We may in the future be subject to intellectual property claims, which are costly to defend and, if we do not succeed in defending such claims, could harm our business, financial condition and operating results.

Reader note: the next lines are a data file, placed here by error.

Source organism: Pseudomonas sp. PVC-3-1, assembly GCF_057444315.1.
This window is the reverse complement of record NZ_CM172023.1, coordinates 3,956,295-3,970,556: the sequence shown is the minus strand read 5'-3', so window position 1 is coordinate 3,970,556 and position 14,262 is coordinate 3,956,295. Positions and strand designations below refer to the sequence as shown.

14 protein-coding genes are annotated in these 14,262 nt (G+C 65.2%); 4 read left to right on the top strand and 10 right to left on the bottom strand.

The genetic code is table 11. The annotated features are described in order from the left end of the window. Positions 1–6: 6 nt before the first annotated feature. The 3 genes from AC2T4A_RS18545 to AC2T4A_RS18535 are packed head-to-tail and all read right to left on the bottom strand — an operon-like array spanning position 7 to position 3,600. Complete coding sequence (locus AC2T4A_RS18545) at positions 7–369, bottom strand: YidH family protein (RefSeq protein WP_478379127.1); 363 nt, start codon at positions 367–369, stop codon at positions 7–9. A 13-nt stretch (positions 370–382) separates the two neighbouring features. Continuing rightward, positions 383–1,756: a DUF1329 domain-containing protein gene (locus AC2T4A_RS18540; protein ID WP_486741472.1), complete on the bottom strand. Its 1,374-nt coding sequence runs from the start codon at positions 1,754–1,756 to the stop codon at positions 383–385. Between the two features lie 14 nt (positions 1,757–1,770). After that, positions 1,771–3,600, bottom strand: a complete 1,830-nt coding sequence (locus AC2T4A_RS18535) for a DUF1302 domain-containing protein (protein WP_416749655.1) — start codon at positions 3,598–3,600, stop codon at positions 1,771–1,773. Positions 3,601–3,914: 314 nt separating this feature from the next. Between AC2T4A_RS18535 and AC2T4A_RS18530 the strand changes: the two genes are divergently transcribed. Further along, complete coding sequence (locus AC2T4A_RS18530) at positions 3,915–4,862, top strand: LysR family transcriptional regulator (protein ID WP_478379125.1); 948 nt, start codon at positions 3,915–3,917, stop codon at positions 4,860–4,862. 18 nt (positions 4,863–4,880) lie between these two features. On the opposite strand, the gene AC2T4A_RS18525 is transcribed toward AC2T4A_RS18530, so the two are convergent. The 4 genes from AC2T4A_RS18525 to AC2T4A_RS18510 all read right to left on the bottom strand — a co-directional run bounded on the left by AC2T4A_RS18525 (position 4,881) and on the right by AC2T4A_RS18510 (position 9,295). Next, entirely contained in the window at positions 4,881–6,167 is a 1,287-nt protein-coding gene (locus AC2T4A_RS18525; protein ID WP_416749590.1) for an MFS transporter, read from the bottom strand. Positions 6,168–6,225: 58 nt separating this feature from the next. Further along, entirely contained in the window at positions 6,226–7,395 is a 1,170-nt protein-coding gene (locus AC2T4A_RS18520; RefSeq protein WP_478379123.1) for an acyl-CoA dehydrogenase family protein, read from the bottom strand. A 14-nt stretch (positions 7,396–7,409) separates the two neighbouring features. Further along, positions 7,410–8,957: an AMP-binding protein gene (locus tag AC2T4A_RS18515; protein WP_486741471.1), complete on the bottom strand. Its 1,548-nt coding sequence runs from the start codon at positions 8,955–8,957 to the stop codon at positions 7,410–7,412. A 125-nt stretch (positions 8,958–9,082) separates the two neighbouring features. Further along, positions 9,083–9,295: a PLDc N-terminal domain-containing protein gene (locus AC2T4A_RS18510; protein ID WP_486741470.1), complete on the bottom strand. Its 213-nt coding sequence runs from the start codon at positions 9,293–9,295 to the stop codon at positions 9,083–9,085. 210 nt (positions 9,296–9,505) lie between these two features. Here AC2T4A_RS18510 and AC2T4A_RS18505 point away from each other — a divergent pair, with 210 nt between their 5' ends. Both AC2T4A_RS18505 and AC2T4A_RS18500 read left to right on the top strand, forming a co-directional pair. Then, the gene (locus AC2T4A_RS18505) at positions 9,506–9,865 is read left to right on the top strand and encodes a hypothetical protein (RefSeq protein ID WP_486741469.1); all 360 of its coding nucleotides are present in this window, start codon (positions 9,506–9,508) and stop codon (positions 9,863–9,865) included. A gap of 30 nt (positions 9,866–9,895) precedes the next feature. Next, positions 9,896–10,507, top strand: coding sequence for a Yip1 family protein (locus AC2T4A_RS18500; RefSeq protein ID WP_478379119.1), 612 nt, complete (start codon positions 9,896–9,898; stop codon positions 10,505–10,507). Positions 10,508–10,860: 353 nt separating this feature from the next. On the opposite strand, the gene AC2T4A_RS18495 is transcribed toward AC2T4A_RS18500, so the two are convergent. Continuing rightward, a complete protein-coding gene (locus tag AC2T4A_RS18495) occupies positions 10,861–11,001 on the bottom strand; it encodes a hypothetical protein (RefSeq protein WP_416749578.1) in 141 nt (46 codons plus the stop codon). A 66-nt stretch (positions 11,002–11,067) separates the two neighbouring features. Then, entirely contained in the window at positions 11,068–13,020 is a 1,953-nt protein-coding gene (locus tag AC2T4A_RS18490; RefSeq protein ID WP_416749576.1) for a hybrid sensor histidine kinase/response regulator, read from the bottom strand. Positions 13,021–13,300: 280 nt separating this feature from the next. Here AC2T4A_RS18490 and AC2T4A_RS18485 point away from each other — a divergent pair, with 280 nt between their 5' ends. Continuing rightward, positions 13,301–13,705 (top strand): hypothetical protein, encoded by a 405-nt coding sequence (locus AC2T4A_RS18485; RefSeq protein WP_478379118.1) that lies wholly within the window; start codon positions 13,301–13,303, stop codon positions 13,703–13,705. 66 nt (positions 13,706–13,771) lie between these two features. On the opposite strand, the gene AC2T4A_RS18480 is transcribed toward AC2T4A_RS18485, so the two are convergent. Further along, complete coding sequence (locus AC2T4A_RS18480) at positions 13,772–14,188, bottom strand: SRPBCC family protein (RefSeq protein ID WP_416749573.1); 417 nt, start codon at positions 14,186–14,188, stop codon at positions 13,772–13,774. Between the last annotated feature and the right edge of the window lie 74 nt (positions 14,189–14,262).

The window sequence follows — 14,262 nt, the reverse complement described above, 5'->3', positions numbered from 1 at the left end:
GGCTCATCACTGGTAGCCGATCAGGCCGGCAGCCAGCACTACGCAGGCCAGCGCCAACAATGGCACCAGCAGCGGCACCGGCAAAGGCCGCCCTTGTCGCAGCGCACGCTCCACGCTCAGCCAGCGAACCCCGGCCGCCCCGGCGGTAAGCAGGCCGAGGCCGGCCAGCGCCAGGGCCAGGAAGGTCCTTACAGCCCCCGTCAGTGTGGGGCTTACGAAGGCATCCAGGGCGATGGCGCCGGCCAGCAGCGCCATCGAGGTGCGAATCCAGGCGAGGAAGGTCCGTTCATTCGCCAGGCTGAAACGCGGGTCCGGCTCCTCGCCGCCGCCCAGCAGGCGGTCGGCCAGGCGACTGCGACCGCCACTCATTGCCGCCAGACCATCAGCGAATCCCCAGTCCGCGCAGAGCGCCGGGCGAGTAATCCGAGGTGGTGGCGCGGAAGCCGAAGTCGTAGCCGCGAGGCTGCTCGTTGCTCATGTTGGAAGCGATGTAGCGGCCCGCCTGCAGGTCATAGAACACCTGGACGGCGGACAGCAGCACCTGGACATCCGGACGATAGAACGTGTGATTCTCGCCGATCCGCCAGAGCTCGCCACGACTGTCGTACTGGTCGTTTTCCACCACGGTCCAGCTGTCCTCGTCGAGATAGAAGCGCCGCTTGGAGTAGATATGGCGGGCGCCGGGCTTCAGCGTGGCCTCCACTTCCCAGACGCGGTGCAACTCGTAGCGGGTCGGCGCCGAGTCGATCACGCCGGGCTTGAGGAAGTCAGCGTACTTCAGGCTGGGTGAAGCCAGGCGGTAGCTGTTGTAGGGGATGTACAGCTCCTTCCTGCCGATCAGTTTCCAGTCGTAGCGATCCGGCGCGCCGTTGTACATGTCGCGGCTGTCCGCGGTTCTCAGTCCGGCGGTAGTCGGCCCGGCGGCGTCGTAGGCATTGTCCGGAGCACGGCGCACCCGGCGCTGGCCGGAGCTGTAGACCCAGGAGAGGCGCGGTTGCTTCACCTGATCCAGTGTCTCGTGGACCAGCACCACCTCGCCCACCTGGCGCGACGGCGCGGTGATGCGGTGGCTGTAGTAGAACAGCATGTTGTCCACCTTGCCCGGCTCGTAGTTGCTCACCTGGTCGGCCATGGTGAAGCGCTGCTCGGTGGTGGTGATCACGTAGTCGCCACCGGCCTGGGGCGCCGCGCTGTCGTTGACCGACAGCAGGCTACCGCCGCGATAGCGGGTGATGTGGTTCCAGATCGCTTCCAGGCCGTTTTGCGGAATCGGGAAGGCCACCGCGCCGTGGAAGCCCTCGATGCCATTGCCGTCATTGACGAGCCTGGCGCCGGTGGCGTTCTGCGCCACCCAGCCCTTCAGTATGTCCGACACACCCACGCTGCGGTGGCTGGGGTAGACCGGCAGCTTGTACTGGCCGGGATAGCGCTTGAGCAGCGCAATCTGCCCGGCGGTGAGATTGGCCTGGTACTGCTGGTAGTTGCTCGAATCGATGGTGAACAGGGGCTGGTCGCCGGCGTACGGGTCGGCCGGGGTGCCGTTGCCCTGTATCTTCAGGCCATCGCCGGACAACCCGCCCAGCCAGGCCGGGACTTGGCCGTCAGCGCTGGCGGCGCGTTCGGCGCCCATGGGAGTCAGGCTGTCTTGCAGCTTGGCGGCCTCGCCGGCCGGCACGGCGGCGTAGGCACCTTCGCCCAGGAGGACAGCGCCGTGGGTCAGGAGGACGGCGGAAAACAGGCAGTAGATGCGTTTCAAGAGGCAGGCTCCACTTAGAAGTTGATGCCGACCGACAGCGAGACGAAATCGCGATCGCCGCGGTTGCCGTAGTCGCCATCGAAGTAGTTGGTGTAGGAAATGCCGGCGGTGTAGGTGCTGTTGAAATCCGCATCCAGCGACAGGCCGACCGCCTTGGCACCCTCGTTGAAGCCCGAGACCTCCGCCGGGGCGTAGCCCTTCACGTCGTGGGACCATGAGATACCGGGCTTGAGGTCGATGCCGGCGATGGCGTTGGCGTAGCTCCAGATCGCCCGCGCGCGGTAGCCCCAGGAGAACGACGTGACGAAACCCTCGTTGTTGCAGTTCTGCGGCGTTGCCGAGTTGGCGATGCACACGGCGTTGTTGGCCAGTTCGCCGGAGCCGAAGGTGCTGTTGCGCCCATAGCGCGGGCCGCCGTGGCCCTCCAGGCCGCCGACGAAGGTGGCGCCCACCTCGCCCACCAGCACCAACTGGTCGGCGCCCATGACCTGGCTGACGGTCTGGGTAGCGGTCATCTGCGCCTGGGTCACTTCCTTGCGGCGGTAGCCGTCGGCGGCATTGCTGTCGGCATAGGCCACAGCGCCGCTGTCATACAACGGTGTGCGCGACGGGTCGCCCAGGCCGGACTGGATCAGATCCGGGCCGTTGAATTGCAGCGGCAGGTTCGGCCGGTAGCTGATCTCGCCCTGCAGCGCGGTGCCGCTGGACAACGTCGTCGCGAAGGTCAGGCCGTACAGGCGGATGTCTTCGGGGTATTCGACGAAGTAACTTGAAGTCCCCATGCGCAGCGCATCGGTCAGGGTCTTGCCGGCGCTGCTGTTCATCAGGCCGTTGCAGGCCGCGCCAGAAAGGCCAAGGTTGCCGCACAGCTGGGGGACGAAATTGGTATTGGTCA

From time to time, third parties may allege in the future that we or our business infringes, misappropriates or otherwise violates their intellectual property or proprietary rights, including with respect to our publications. Many companies, including various "non-practicing entities" or "patent trolls," are devoting significant resources to developing or acquiring patents that could potentially affect many aspects of our business. We have not exhaustively searched patents related to our technology. In addition, the publishing industry has been, and we expect in the future will continue to be, the target of counterfeiting and piracy. We may implement measures in an effort to protect against these potential liabilities that could require us to spend substantial resources. Any costs incurred as a result of liability or asserted liability relating to sales of unauthorized or counterfeit educational materials could harm our business, reputation and financial condition.